More cash from the past three years, medical tourism, and high-intensity care to prop up expansion.
Thailand’s hospitals are likely to continue growing after the pandemic as they have more cash from providing Covid care, a potential increase in medical tourism, and their expansion to high-intensity areas such as cancer care and stroke treatments.
Hospitals in Thailand have seen balance sheets improve over the last three years. Incoming cash from Covid treatment and vaccinations were used to repay debt and fuel expansion. A number of hospitals have outlined more aggressive buildout plans over the next five years, which should lift operational beds. Among the four hospital groups we track, we forecast the number of beds to increase 18% to almost 11,000 by 2028 and revenue to expand at an average compounded annual growth rate of 7.8% from 2023 to 2028.
Hospitals are increasing capacity in areas where they have limited operations, or less exposure than peers, such as via technology upgrades and purchase of new equipment. Some are also diversifying their revenue sources for growth and increased business resilience. For example, some mid-tier hospitals are opening cancer treatment centers this year to boost revenue as cancer is currently the leading cause of death in Thailand, with the number of patients increasing over the past decade. Another trend is to increase exposure to higher ticket treatments in low intensity services such as wellness and aesthetics.
The ongoing geopolitical tensions are a tailwind for Thailand’s medical tourism industry. Foreigners would be a relatively high revenue growth contributor to the hospital sector as residents of countries experiencing political strife turn to the Southeast Asian nation for extended vacations or even permanent relocation. People from Myanmar and Russia are snapping up residential housing in Thailand as a result of geopolitical tensions, while more travellers from Saudi Arabia are visiting the country following a restoration of diplomatic ties with Thailand in January 2022. Chinese and Indians are also purchasing housing for long stays, although geopolitical risks are unlikely to be a prime driver.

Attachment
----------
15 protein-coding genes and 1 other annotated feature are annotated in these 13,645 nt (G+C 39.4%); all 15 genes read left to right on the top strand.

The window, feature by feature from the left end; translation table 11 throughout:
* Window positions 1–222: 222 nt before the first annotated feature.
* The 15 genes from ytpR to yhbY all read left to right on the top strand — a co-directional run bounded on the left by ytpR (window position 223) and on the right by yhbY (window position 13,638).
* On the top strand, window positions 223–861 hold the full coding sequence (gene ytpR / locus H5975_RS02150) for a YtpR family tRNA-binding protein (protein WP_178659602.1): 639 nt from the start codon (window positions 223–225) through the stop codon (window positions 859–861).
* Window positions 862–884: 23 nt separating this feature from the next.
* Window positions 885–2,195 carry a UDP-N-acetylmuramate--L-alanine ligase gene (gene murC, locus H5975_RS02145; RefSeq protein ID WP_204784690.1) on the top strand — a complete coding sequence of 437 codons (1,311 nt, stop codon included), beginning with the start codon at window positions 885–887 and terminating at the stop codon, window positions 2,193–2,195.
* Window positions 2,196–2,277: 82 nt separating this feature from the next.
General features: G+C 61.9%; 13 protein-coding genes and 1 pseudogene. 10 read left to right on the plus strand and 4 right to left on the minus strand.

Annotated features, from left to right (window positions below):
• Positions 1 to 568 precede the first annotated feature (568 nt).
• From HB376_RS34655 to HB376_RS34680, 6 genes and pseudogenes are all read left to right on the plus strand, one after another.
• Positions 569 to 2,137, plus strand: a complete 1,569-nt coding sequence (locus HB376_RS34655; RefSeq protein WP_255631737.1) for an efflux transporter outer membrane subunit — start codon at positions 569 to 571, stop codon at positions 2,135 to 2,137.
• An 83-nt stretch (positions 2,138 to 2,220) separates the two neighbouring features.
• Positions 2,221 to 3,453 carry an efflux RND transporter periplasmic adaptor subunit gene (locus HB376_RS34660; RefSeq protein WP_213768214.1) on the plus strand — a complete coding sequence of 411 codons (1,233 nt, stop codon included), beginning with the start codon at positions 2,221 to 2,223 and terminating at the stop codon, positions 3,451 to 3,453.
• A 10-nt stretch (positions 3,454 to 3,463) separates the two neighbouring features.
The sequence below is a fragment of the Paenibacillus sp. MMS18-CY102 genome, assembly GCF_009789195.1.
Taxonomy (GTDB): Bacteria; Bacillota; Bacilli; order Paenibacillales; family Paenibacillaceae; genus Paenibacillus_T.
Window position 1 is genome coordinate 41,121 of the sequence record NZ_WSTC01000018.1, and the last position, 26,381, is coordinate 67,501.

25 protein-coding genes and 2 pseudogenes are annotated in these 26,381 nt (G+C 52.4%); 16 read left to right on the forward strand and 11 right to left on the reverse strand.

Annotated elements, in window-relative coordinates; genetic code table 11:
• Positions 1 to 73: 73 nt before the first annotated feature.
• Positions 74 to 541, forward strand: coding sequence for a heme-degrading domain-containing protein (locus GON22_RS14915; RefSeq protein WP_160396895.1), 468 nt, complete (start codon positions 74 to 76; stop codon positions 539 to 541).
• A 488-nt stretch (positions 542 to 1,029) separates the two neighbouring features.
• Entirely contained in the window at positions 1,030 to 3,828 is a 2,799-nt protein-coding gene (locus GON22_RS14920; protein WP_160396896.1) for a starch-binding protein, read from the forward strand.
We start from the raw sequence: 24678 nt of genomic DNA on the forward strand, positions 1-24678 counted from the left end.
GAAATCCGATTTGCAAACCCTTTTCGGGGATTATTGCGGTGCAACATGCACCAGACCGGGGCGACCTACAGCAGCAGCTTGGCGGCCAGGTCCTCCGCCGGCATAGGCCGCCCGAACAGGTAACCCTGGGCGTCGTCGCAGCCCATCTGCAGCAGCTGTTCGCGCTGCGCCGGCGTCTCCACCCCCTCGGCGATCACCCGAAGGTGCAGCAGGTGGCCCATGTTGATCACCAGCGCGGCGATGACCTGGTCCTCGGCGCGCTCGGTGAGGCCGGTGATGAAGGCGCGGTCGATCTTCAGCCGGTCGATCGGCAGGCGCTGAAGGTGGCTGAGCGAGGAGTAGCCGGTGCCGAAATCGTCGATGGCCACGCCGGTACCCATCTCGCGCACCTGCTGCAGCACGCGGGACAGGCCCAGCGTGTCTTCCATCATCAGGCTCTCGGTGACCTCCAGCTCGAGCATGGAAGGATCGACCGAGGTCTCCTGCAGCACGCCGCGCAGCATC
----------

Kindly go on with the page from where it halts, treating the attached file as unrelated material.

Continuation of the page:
All of these factors could accelerate the growth of the Thai hospital sector, in addition to the pre-Covid organic growth drivers that already existed: higher healthcare expenditure for its aging population, its growing social security scheme, and the expanding medical tourism market.
As a proportion of total population, Thailand has the second-highest number of people over 65 years in Southeast Asia, behind Singapore. The country’s Social Security Office is also reimbursing some private hospitals to provide treatment for critical diseases such as stroke and breast cancer.
Thailand as a top tourist destination could also encourage medical travelers and their companions to spend leisure time in the country and undergo treatment at local hospitals. Additionally, the country has more medical specialists, with the number of new specialist certificates granted rising to more than 3,000 in 2022 from 2,400 in 2017, which should support Thailand’s capability to provide treatment for complex diseases.
For more on Thailand hospitals, read our full report.
Thailand Healthcare & Consumer-related analyst
Thailand Healthcare & Consumer-related analyst
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